Food & Recipes

You Can Now Buy Pedialyte For Adults

And it's *sparkling* !

New Year’s Eve is upon us, which means many people will be heading out to parties and indulging in a cocktail or two (or more). Before you get your celebration started, however, it’s important to be prepared — and that includes having a hangover cure at the ready.

MaSomeny people swear by Pedialyte — the oral electrolyte solution for kids that helps prevent dehydration when they’re sick — as a tried-and-true hangover elixir. For many, the drink can cure the headaches, dry mouth, queasiness and general feeling of malaise that often strikes the day after imbibing one too many alcoholic drinks.

Now, the brand is rolling out a version of its drink specifically for adults battling hangovers. It’s called Sparkling Rush, and it’s a packet of powders with electrolytes that you simply add to water and drink. It comes in cherry and grape flavors and has a seltzer-like fizz. It’s currently sold at Target, Meijer and through Amazon.

Amazon

“There’s a reason so many turn to Pedialyte when they need help hydrating — it works,” Jennifer Williams, a research scientist at Abbott Laboratories (the makers of Pedialyte), said in a press release. “Pedialyte is so effective because the levels of electrolytes and carbohydrate are optimal for rehydration, and now our Pedialyte Sparkling Rush powder offers a new, on-the-go option for those who love some bubble in their beverages.”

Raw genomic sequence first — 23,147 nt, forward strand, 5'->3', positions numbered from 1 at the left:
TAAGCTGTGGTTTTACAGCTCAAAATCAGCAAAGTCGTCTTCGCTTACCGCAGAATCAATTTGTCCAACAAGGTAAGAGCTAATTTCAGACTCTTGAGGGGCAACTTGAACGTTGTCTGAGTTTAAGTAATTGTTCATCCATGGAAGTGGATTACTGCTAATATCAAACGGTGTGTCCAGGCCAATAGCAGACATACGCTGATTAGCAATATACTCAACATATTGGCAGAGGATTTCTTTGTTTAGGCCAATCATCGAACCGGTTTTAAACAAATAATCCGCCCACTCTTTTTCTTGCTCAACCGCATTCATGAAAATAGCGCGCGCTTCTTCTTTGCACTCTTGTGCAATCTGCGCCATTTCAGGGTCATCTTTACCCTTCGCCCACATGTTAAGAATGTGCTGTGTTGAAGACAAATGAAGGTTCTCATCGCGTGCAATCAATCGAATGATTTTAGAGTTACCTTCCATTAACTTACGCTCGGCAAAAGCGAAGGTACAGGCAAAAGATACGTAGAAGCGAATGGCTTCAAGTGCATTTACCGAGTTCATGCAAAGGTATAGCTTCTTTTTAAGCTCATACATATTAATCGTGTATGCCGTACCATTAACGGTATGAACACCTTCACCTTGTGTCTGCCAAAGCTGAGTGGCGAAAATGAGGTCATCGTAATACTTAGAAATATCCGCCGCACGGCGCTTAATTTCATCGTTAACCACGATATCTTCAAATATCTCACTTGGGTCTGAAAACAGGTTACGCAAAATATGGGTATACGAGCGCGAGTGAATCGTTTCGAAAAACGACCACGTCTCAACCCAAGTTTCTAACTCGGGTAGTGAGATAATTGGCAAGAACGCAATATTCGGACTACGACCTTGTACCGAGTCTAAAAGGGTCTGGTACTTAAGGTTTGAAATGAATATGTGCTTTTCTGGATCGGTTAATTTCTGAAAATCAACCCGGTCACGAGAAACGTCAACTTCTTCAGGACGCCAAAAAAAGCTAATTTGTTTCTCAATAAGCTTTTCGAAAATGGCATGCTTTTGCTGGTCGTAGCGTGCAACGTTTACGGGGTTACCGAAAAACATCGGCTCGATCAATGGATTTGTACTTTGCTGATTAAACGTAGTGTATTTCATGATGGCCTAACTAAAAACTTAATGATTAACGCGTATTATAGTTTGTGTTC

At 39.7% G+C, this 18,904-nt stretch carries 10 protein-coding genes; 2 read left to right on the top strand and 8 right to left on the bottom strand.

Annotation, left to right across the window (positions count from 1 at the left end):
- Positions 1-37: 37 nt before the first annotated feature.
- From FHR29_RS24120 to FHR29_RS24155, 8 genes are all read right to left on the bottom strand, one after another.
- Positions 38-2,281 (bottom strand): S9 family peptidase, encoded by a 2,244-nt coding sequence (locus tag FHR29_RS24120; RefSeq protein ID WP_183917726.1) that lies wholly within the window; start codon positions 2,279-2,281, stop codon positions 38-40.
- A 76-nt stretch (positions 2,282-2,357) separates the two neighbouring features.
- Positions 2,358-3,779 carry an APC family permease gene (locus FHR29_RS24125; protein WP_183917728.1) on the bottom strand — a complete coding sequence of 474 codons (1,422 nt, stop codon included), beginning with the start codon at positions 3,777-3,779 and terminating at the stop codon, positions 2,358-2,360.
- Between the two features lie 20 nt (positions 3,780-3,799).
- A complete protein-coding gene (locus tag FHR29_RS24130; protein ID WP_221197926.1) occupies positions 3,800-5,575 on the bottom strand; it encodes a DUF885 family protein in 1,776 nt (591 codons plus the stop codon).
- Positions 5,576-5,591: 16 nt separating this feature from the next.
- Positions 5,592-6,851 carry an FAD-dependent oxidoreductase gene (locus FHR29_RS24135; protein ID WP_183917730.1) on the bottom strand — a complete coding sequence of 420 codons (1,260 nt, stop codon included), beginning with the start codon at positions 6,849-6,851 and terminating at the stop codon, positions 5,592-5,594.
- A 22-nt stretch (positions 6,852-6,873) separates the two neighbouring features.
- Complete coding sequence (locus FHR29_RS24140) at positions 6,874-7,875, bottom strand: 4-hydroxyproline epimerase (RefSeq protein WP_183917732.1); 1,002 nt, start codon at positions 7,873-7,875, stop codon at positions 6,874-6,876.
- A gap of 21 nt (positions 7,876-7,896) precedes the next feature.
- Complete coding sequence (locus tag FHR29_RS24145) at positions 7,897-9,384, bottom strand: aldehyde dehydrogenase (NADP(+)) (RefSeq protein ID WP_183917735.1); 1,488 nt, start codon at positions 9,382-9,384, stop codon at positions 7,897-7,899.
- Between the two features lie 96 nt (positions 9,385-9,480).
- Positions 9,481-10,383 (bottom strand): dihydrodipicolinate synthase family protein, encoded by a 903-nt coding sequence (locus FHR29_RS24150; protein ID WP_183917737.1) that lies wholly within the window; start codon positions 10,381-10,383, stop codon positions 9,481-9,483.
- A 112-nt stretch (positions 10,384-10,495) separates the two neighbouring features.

In addition to serving as a hangover cure, the press release indicates that Pedialyte can help to rehydrate in instances of flu and air travel, both of which are common during this time of year.

Some, like Twitter user @5k_chick, also used it during an exercise session:

Another proponent, going by the handle @sgage1, says it kept him hydrated throughout the holiday season:

But is it really going to help ward off hangover symptoms?

“Pedialyte [the ‘pedia’ means kids] was created for kids who need replenishment when [they get] ill from vomiting, diarrhea, fever, and so on,” nutritionist Bonnie Taub-Dix explained to NBC’s “Today.” “The attraction to Pedialyte, perhaps, is to get more sodium and potassium with less calories — but whether you really need that quantity is another story.”

Would you give Sparkling Rush a try?